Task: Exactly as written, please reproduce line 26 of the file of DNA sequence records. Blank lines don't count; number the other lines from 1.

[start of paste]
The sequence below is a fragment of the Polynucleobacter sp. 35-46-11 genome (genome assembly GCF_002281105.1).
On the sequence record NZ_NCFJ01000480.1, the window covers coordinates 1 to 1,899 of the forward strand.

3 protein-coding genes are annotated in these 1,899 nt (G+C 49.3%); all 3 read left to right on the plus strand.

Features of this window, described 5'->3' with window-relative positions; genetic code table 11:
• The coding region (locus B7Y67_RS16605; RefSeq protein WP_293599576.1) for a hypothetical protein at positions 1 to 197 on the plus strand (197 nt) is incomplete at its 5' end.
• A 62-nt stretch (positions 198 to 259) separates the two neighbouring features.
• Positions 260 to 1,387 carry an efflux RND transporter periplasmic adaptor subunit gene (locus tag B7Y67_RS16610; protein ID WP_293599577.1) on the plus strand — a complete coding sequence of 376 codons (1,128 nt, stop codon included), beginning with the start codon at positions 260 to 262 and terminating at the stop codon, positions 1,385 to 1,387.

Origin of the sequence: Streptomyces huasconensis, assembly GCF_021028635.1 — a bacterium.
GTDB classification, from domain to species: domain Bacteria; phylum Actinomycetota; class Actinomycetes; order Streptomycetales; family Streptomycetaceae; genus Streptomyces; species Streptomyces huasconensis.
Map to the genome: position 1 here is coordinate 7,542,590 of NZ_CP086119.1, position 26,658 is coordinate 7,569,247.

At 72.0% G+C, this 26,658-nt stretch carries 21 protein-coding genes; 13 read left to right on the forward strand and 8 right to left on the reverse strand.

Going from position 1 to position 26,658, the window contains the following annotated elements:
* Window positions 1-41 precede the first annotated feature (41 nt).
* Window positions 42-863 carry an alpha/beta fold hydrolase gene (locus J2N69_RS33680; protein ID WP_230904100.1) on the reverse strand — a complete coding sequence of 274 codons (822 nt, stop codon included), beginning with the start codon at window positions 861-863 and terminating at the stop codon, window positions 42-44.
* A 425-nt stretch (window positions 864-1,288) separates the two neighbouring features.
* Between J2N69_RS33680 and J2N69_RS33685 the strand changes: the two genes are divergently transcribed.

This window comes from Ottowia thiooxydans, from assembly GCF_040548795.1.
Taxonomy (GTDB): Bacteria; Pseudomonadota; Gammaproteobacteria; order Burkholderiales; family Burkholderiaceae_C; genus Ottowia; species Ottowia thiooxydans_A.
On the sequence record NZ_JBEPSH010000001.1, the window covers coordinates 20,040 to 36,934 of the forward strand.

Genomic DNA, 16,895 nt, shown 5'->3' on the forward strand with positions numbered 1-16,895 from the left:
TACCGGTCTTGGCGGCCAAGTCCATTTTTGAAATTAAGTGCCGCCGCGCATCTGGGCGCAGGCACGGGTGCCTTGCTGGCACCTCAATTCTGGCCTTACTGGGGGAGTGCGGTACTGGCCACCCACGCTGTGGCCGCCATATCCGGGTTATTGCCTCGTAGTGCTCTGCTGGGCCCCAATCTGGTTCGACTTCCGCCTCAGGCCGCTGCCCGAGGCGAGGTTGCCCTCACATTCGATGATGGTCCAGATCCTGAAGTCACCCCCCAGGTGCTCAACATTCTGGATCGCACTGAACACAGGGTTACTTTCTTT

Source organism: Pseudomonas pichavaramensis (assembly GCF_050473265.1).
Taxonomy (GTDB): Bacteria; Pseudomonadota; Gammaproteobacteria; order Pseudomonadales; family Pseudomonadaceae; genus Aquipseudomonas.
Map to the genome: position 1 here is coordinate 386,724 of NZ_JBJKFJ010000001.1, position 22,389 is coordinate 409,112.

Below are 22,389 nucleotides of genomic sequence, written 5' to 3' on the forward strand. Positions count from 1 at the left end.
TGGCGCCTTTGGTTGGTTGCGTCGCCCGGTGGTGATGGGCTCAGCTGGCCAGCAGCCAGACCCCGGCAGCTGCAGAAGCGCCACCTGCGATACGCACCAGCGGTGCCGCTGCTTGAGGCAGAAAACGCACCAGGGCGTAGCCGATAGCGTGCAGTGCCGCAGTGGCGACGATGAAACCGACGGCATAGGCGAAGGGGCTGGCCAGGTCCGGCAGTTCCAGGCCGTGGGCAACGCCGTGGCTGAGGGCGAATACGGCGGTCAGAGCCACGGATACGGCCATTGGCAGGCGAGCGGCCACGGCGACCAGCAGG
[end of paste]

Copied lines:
TGGCGCCTTTGGTTGGTTGCGTCGCCCGGTGGTGATGGGCTCAGCTGGCCAGCAGCCAGACCCCGGCAGCTGCAGAAGCGCCACCTGCGATACGCACCAGCGGTGCCGCTGCTTGAGGCAGAAAACGCACCAGGGCGTAGCCGATAGCGTGCAGTGCCGCAGTGGCGACGATGAAACCGACGGCATAGGCGAAGGGGCTGGCCAGGTCCGGCAGTTCCAGGCCGTGGGCAACGCCGTGGCTGAGGGCGAATACGGCGGTCAGAGCCACGGATACGGCCATTGGCAGGCGAGCGGCCACGGCGACCAGCAGG